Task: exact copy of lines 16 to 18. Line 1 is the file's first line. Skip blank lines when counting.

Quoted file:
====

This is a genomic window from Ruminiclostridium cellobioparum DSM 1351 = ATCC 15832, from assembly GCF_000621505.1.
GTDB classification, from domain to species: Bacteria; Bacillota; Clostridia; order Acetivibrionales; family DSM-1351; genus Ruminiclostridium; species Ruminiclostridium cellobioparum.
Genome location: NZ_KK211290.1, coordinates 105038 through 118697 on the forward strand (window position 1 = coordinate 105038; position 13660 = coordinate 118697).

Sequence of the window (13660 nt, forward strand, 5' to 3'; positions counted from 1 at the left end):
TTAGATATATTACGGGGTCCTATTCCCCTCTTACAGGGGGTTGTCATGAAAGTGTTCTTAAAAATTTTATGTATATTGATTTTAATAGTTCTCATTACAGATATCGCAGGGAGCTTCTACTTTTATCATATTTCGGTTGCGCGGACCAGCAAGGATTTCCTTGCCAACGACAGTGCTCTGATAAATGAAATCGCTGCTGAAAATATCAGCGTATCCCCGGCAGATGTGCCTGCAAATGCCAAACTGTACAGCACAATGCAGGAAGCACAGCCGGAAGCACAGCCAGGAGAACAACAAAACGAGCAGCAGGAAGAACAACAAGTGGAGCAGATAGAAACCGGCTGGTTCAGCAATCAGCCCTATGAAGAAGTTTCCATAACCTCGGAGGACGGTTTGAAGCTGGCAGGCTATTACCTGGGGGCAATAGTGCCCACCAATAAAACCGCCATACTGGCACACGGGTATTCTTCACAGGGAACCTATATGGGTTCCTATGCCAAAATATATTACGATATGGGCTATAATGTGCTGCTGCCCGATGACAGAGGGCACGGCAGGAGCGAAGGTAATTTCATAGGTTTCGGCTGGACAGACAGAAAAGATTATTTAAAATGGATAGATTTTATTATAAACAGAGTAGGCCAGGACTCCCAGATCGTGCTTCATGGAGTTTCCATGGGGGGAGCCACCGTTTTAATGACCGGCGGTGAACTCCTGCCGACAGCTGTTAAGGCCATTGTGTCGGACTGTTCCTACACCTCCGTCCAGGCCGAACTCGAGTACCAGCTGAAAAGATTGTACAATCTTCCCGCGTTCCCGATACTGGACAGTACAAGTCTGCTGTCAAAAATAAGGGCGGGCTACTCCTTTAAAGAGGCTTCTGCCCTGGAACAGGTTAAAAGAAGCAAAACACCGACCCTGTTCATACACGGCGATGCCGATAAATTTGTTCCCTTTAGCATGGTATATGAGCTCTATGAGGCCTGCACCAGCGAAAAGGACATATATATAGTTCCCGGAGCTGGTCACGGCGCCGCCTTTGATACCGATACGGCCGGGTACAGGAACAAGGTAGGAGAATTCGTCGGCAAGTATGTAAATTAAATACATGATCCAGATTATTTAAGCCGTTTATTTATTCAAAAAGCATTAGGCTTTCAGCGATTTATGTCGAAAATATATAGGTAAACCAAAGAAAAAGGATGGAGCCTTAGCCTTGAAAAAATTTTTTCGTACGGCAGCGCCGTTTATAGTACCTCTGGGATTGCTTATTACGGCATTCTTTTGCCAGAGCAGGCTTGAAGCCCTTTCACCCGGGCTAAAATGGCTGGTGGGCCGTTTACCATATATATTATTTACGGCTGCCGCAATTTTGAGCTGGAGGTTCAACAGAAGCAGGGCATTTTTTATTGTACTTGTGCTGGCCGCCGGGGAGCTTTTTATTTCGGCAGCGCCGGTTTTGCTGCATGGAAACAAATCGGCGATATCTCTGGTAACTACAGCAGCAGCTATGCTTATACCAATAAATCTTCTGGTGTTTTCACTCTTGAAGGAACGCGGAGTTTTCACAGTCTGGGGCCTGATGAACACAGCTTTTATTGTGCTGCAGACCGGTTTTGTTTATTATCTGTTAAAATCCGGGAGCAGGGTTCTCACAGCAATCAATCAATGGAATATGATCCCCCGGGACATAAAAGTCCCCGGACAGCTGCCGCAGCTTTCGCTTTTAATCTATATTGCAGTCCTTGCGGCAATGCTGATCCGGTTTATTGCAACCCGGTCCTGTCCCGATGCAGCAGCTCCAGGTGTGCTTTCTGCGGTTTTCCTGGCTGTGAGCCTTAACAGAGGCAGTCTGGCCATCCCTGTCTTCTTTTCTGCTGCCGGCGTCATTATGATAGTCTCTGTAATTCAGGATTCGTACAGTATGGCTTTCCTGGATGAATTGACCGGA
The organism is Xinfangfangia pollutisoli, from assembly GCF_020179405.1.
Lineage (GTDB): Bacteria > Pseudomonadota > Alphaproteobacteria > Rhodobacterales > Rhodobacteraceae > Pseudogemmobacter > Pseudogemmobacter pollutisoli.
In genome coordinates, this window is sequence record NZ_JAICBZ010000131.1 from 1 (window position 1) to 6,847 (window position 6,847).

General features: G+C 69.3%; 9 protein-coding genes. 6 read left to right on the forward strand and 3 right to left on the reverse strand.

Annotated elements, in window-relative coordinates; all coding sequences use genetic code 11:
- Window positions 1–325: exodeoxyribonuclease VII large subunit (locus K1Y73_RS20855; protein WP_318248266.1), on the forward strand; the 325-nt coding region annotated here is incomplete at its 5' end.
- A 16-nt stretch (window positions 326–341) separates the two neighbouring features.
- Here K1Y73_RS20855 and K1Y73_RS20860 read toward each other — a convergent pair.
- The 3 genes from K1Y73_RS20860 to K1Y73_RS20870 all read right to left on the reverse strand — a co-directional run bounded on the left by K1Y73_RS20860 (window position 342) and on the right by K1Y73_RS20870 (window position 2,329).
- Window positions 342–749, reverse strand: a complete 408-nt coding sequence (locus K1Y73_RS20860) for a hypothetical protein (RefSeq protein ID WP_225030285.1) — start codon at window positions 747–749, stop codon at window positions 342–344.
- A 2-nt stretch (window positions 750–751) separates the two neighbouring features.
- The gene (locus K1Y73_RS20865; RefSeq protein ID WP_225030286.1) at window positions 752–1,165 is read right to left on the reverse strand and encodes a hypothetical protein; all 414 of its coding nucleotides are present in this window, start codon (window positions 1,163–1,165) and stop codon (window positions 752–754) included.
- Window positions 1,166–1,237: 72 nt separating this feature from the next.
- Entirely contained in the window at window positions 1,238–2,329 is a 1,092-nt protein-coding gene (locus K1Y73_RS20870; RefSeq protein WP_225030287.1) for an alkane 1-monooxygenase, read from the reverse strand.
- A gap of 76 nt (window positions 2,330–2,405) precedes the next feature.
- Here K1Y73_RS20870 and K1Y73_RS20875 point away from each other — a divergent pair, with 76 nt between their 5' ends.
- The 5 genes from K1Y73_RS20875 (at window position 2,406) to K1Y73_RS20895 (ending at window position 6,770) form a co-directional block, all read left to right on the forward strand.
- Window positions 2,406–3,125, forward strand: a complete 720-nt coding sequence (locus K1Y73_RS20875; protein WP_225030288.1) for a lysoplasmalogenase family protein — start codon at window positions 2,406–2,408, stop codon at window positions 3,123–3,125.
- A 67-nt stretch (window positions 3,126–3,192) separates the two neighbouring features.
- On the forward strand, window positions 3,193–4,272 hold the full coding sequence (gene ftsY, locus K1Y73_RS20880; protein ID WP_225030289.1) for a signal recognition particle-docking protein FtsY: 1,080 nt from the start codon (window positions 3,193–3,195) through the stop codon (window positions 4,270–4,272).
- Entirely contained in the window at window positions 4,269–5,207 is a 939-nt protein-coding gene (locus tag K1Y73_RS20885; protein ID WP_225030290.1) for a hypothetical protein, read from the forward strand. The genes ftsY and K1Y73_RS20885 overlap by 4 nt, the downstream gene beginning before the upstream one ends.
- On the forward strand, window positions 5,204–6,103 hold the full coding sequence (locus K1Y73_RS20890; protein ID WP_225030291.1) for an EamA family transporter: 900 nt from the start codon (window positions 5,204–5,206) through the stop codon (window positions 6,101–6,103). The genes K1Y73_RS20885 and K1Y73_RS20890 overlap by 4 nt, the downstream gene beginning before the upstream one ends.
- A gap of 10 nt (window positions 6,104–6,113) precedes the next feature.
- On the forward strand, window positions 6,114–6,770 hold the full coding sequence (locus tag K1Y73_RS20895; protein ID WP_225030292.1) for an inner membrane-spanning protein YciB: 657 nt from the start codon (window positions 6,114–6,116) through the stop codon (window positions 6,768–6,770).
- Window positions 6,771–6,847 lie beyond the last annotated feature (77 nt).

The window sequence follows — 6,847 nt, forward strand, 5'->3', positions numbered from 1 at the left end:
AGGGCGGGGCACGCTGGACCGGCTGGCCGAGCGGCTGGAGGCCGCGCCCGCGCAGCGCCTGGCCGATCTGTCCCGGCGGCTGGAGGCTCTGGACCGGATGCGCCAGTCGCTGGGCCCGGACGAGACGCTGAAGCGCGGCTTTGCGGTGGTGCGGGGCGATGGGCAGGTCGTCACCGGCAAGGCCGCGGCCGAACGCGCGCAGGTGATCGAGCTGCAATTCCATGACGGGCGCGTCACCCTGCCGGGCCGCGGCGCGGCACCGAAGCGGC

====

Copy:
- A 2-nt stretch (window positions 750–751) separates the two neighbouring features.
- The gene (locus K1Y73_RS20865; RefSeq protein ID WP_225030286.1) at window positions 752–1,165 is read right to left on the reverse strand and encodes a hypothetical protein; all 414 of its coding nucleotides are present in this window, start codon (window positions 1,163–1,165) and stop codon (window positions 752–754) included.
- Window positions 1,166–1,237: 72 nt separating this feature from the next.